Gene doping is not science fiction. There are real challenges of such kind for the upcoming Olympics in London next year. What do we mean when we talk about ‘gene doping’? Already the word is deeply value-laden, as it implies a negative connotation and that there are grounds for banning it from competition. If we aimed at a more neutral definition, we could define ‘gene doping’ as the non-therapeutic use of genes, genetic elements, or cells that have the capacity to enhance athletic performance. Gene doping employs therefore the same techniques used for gene therapy, i.e. the delivery to a cell of a gene through a carrier (usually a modified virus), with the difference that while gene therapy has the purpose of compensating an absent or abnormally functioning gene, gene doping aims either at reinforcing the muscular system (plausible targets would be myostatin and other growth factors), or at increasing the number of red cells by boosting up erythropoietin (Epo), therefore increasing the oxygen carrying capacity of the cells of the athlete. The first document gene doping case, a product called Repoxygen was administered to supposedly oblivious track & field athletes by coach Thomas Springstein in Germany, 2008, and employed exactly these gene transfer techniques to boost up erythropoietin in the athletes.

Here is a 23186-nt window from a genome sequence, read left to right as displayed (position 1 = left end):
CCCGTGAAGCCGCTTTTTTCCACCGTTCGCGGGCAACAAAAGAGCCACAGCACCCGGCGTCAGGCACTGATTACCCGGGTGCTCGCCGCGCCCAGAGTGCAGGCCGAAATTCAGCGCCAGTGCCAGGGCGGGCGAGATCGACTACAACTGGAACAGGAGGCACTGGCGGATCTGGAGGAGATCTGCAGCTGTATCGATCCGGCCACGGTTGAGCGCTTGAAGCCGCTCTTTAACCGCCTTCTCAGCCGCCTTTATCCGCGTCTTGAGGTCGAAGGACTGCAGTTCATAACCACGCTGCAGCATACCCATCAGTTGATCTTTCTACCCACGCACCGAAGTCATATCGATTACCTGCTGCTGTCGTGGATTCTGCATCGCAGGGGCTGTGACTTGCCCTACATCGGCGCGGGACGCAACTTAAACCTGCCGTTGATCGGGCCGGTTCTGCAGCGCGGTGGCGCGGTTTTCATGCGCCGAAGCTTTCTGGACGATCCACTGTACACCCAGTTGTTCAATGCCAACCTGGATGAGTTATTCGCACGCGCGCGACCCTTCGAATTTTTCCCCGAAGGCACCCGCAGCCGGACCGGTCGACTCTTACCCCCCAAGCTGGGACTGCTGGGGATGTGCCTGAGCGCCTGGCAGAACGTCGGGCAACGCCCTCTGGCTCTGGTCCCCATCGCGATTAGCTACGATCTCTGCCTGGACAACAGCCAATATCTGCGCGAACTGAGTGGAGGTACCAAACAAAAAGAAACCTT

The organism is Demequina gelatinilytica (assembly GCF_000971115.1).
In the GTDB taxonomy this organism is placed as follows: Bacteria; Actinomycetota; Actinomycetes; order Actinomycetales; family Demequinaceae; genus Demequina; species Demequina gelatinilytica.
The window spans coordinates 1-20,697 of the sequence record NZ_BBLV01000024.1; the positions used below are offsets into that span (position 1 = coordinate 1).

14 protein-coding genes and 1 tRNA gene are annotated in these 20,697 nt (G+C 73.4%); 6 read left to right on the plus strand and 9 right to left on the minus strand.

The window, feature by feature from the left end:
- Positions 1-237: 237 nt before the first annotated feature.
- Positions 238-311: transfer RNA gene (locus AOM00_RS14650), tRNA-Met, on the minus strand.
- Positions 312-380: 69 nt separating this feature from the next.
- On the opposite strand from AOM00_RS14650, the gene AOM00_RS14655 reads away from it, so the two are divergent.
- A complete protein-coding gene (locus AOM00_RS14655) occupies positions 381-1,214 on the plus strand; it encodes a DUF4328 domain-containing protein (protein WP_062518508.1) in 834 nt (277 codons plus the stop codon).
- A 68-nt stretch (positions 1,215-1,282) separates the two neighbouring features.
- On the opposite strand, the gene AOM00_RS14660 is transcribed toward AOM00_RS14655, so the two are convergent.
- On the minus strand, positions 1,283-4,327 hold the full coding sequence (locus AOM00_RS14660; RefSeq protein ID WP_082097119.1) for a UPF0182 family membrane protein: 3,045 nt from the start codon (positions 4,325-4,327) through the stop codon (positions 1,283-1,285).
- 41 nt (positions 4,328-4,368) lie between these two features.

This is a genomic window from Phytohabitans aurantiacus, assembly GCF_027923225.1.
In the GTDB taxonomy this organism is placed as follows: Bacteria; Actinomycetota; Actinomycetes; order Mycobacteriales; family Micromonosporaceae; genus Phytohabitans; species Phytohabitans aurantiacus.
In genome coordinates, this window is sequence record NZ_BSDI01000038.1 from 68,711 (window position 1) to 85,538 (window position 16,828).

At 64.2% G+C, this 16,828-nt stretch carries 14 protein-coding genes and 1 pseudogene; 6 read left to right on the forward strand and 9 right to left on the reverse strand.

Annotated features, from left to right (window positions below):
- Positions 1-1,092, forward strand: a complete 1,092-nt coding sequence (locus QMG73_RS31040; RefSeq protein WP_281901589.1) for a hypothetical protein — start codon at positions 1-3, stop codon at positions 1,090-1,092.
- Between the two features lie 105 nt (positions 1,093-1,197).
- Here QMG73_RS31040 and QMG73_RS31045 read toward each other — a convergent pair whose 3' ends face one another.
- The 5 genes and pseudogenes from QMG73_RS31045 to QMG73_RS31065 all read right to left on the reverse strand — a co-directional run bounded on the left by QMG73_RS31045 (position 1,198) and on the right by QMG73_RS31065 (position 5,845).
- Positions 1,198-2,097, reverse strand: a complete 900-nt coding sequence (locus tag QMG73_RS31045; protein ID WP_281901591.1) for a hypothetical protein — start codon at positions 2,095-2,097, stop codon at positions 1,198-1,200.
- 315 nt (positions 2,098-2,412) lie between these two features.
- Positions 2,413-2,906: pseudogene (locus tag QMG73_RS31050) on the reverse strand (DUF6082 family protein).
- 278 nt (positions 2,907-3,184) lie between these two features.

The World Anti-Doping Association (WADA) has included gene doping techniques in the blacklist of prohibited substances since 2003, but it is only since 2008 and the Repoxygen case that gene doping has moved from the science fiction realm to reality. Foreseeing a massive use of gene doping techniques in the upcoming Olympic games in London in 2012, WADA has invested nearly 2 million $ to support research laboratories to develop methods for gene doping detection. Several are the challenges for gene doping detection. To start with, the protein produced through gene doping will not be different in sequence or structure from the endogenously produced one. In addition, anti-doping techniques aimed at identifying the “markers” of the viral vectors deployed have low probability of success, as the viral vectors may be measurable only shortly after administration, lowering therefore the probabilities of spotting gene doping. Finally, detection would often require tissue sampling, as the administration of the vector would be performed directly into the muscular target tissue, but obviously muscle biopsies are not an option for the athlete, therefore excluding this mode of detection. Alternative modes of detection called “transcriptional profiling” aimed at detecting changes in protein levels compared to the physiologically measured basal level of the athlete would require simultaneous and repeated measuring of around 1,000 proteins. WADA Director David Howman reported saying to the Telegraph in 2010 that he was pretty sure that gene doping strategies will be able to be detected, but his optimism seems overly-confident, as while WADA-accredited anti-doping laboratories, such as the Drug Control Centre unit directed by Dan Cowan in London, are putting efforts to come up with strategies to detect gene doping, at the same time other other laboratories are putting together efforts in coming up with strategies. It is a racing game, and very competitive indeed.
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